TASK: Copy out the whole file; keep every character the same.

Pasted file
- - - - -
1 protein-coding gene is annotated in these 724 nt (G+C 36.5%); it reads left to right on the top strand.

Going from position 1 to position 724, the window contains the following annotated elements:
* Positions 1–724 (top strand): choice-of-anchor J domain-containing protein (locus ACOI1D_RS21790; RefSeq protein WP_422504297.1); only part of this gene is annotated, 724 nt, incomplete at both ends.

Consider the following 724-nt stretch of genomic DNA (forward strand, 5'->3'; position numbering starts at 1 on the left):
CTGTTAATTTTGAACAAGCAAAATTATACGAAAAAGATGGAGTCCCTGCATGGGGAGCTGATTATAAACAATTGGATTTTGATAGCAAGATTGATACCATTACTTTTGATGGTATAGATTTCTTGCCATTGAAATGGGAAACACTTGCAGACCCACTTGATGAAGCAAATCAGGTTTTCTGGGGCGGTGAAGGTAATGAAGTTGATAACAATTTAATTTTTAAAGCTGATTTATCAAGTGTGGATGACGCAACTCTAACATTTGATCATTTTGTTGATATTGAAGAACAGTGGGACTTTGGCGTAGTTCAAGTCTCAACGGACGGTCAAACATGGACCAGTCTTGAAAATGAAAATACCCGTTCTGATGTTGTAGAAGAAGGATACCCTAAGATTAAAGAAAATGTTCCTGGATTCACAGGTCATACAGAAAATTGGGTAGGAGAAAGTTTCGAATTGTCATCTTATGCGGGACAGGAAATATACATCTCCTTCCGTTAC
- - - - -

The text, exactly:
1 protein-coding gene is annotated in these 724 nt (G+C 36.5%); it reads left to right on the top strand.

Going from position 1 to position 724, the window contains the following annotated elements:
* Positions 1–724 (top strand): choice-of-anchor J domain-containing protein (locus ACOI1D_RS21790; RefSeq protein WP_422504297.1); only part of this gene is annotated, 724 nt, incomplete at both ends.

Consider the following 724-nt stretch of genomic DNA (forward strand, 5'->3'; position numbering starts at 1 on the left):
CTGTTAATTTTGAACAAGCAAAATTATACGAAAAAGATGGAGTCCCTGCATGGGGAGCTGATTATAAACAATTGGATTTTGATAGCAAGATTGATACCATTACTTTTGATGGTATAGATTTCTTGCCATTGAAATGGGAAACACTTGCAGACCCACTTGATGAAGCAAATCAGGTTTTCTGGGGCGGTGAAGGTAATGAAGTTGATAACAATTTAATTTTTAAAGCTGATTTATCAAGTGTGGATGACGCAACTCTAACATTTGATCATTTTGTTGATATTGAAGAACAGTGGGACTTTGGCGTAGTTCAAGTCTCAACGGACGGTCAAACATGGACCAGTCTTGAAAATGAAAATACCCGTTCTGATGTTGTAGAAGAAGGATACCCTAAGATTAAAGAAAATGTTCCTGGATTCACAGGTCATACAGAAAATTGGGTAGGAGAAAGTTTCGAATTGTCATCTTATGCGGGACAGGAAATATACATCTCCTTCCGTTAC